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"Being repeatedly compressed and relieved is what wear springs out. Not being compressed and left." With respect sir, this is a common belief but has not been my experience when it comes to large capacity shotgun magazines. There is a lot more compression taking place than in any handgun magazine. Ask some police armorers about loaded shotgun springs weakening from long term compression and storage. These guns sit fully loaded and only get fired maybe once a year (if that). When tested most of them will feed the first 3 or 4 rounds and then start choking. New magazine spring restores 100% feed. Those springs weakened just from full compression over enough time. Undoubtedly the quality of the spring has an effect on this.

Last edited by drail; September 8, 2012 at 11:58 PM.
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Old September 9, 2012, 12:04 AM   #15
Slopemeno
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My Mossberg's mag spring is significantly weaker than when I bought it in 1981. That said- it's still working. No bulges on those-wait for it- 31 year old rounds- I've heard that story but have never seen it myself.

At the shop I used to 'smith at, we did yearly "certify-for-duty" of every firearm in a 100+ person department (and we had several departments that we did this for), so every M-16, MP-5, 870, revolvers, 3-gen Smiths came through our door each year. It was interesting, as you really got to see the strengths and weaknesses of various designs.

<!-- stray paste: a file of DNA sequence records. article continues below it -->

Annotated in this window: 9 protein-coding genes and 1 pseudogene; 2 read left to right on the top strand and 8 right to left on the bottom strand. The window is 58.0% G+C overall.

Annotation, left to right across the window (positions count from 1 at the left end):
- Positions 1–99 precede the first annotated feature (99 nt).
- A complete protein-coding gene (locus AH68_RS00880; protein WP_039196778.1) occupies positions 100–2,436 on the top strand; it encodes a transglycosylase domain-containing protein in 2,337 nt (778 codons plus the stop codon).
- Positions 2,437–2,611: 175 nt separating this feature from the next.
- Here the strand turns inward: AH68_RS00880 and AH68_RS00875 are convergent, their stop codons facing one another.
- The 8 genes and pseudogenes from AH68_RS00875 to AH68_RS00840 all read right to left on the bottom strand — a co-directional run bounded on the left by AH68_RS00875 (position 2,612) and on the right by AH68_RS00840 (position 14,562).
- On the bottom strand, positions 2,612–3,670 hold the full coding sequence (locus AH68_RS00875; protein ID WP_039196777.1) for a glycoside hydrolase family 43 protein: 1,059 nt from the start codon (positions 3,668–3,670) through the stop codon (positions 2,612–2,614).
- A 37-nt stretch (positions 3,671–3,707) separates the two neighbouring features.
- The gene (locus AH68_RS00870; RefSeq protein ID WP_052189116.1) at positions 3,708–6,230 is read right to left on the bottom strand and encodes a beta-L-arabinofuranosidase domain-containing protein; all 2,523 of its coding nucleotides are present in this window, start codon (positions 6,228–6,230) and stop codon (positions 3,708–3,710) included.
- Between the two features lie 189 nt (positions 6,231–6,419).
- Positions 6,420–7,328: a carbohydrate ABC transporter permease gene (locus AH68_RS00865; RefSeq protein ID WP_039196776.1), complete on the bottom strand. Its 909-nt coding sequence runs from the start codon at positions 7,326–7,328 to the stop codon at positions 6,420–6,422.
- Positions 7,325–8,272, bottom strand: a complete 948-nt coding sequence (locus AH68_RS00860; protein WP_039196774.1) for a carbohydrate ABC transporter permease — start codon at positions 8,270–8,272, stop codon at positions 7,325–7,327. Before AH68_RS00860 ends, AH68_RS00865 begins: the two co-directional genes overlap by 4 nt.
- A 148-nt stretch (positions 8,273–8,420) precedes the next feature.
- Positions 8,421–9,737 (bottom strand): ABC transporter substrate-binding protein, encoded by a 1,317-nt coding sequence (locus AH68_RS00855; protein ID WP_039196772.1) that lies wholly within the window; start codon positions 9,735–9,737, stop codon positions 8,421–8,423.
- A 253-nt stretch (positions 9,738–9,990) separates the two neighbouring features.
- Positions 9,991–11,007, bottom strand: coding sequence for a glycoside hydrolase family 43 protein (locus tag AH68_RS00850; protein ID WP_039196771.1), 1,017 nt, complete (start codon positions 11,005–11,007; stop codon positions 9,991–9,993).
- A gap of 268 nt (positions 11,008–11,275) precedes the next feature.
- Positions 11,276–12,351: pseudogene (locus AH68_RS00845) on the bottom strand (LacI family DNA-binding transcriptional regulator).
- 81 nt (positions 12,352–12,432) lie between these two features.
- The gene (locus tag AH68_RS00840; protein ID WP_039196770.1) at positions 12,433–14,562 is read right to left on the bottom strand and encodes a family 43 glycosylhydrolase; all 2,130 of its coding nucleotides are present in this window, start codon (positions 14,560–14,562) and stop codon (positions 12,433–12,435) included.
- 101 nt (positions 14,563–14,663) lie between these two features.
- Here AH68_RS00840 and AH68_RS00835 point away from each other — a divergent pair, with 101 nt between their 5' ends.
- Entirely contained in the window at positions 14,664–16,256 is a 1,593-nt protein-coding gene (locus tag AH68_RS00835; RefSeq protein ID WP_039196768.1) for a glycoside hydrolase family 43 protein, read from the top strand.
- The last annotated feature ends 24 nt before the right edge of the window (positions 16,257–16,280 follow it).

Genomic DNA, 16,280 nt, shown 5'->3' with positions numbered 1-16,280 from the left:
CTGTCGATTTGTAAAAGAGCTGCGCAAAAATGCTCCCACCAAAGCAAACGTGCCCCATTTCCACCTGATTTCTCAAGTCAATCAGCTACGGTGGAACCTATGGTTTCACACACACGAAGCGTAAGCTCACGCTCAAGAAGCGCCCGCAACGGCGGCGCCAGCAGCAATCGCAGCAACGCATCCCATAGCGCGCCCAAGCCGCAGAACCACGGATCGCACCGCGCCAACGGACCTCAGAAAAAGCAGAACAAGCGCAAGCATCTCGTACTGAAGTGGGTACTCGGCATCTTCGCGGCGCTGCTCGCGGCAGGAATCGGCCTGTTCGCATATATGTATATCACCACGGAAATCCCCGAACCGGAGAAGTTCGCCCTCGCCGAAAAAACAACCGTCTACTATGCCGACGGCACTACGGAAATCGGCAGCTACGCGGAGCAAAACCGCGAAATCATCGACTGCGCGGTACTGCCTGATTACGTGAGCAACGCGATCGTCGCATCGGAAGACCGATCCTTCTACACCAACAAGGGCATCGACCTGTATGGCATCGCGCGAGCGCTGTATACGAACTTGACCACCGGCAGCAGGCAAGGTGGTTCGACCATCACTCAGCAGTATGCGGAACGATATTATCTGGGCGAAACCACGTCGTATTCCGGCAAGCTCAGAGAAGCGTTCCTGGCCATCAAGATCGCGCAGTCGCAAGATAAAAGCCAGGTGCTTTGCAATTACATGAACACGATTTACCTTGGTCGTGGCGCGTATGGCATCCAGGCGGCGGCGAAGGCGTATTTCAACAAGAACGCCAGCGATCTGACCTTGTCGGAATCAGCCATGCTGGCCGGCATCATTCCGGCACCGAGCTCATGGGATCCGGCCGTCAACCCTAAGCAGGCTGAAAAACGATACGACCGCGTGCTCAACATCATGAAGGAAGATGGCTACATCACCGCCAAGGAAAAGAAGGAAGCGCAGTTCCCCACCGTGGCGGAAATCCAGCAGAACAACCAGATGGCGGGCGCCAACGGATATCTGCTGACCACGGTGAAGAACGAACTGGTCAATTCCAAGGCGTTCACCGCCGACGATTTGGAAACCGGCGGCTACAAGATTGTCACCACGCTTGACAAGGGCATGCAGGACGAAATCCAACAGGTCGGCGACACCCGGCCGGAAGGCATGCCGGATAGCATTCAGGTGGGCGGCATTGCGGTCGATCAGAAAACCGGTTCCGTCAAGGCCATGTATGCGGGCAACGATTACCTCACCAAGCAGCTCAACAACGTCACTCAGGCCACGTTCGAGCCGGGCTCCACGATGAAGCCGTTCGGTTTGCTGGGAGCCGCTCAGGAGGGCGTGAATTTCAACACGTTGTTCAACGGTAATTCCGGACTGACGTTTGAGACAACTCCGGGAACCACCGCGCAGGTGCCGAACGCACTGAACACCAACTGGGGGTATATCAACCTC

The 870's had tons of handling wear from going into and out of the patrol car every shift, every day. They trained with thier 870s monthly, so white plastic buffer was everywhere, the barrels were filthy, but the 870's flat out worked. About the only issue I ever saw was some shell stops that needed to be re-staked, and one broken ejector. All the magazines fed 100%, year after year when we test fired them.
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Old September 11, 2012, 10:13 PM   #16
tlm225
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Quote:
"Being repeatedly compressed and relieved is what wear springs out. Not being compressed and left." With respect sir, this is a common belief but has not been my experience when it comes to large capacity shotgun magazines. There is a lot more compression taking place than in any handgun magazine. Ask some police armorers about loaded shotgun springs weakening from long term compression and storage. These guns sit fully loaded and only get fired maybe once a year (if that). When tested most of them will feed the first 3 or 4 rounds and then start choking. New magazine spring restores 100% feed. Those springs weakened just from full compression over enough time. Undoubtedly the quality of the spring has an effect on this.
My duty shotgun, an 870 with a six round magazine, has been fully loaded for 12 years except for firing 4 X a year and cleaning. When should I expect the spring to fail or "take a set"?
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Old September 11, 2012, 11:31 PM   #17
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I have always thought one should practice regularly with one's HD firearm to gain and maintain shooting proficiency and to be completely familiar with them. And I would feel more confident with newer ammunition as opposed to that qhich has been around a while. The question of springs taking a "set" is one we are still debating, a lot probably depends on their age, quality of materials, design, etc.